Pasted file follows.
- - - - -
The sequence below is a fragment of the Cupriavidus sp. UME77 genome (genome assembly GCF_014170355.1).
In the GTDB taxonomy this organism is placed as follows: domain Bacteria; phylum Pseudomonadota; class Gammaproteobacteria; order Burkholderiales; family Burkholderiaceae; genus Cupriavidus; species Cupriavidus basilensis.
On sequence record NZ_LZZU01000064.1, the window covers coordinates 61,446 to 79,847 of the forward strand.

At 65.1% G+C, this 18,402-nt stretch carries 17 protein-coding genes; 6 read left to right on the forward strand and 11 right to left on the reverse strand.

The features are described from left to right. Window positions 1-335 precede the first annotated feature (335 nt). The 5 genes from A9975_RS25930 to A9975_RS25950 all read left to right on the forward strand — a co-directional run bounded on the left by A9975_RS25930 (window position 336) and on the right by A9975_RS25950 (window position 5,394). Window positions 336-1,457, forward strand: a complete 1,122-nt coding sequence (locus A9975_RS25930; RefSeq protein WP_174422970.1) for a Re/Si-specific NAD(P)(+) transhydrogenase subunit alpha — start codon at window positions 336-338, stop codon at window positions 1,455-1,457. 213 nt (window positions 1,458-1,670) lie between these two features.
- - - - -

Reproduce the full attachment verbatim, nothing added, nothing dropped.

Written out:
The sequence below is a fragment of the Cupriavidus sp. UME77 genome (genome assembly GCF_014170355.1).
In the GTDB taxonomy this organism is placed as follows: domain Bacteria; phylum Pseudomonadota; class Gammaproteobacteria; order Burkholderiales; family Burkholderiaceae; genus Cupriavidus; species Cupriavidus basilensis.
On sequence record NZ_LZZU01000064.1, the window covers coordinates 61,446 to 79,847 of the forward strand.

At 65.1% G+C, this 18,402-nt stretch carries 17 protein-coding genes; 6 read left to right on the forward strand and 11 right to left on the reverse strand.

The features are described from left to right. Window positions 1-335 precede the first annotated feature (335 nt). The 5 genes from A9975_RS25930 to A9975_RS25950 all read left to right on the forward strand — a co-directional run bounded on the left by A9975_RS25930 (window position 336) and on the right by A9975_RS25950 (window position 5,394). Window positions 336-1,457, forward strand: a complete 1,122-nt coding sequence (locus A9975_RS25930; RefSeq protein WP_174422970.1) for a Re/Si-specific NAD(P)(+) transhydrogenase subunit alpha — start codon at window positions 336-338, stop codon at window positions 1,455-1,457. 213 nt (window positions 1,458-1,670) lie between these two features.